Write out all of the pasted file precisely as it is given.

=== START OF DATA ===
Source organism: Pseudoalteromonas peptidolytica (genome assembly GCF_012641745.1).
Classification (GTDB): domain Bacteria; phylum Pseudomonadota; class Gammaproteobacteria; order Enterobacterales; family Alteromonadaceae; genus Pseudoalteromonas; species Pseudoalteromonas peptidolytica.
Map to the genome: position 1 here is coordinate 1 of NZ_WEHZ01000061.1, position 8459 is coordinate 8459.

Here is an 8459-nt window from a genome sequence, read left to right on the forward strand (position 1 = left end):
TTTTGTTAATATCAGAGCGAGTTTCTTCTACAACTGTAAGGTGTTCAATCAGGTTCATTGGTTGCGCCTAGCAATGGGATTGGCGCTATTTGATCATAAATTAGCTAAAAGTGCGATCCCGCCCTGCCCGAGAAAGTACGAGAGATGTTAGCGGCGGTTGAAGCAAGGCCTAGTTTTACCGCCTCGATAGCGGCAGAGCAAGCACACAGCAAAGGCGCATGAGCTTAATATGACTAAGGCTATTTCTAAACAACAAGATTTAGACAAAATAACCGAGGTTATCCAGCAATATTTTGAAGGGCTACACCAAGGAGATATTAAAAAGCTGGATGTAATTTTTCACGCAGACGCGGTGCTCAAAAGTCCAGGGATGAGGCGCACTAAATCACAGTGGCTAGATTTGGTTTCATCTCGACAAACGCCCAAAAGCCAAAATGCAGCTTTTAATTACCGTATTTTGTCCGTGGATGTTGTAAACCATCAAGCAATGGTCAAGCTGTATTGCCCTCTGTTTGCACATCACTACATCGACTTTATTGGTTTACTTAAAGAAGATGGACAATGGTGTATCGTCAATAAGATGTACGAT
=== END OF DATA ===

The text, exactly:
Source organism: Pseudoalteromonas peptidolytica (genome assembly GCF_012641745.1).
Classification (GTDB): domain Bacteria; phylum Pseudomonadota; class Gammaproteobacteria; order Enterobacterales; family Alteromonadaceae; genus Pseudoalteromonas; species Pseudoalteromonas peptidolytica.
Map to the genome: position 1 here is coordinate 1 of NZ_WEHZ01000061.1, position 8459 is coordinate 8459.

Here is an 8459-nt window from a genome sequence, read left to right on the forward strand (position 1 = left end):
TTTTGTTAATATCAGAGCGAGTTTCTTCTACAACTGTAAGGTGTTCAATCAGGTTCATTGGTTGCGCCTAGCAATGGGATTGGCGCTATTTGATCATAAATTAGCTAAAAGTGCGATCCCGCCCTGCCCGAGAAAGTACGAGAGATGTTAGCGGCGGTTGAAGCAAGGCCTAGTTTTACCGCCTCGATAGCGGCAGAGCAAGCACACAGCAAAGGCGCATGAGCTTAATATGACTAAGGCTATTTCTAAACAACAAGATTTAGACAAAATAACCGAGGTTATCCAGCAATATTTTGAAGGGCTACACCAAGGAGATATTAAAAAGCTGGATGTAATTTTTCACGCAGACGCGGTGCTCAAAAGTCCAGGGATGAGGCGCACTAAATCACAGTGGCTAGATTTGGTTTCATCTCGACAAACGCCCAAAAGCCAAAATGCAGCTTTTAATTACCGTATTTTGTCCGTGGATGTTGTAAACCATCAAGCAATGGTCAAGCTGTATTGCCCTCTGTTTGCACATCACTACATCGACTTTATTGGTTTACTTAAAGAAGATGGACAATGGTGTATCGTCAATAAGATGTACGAT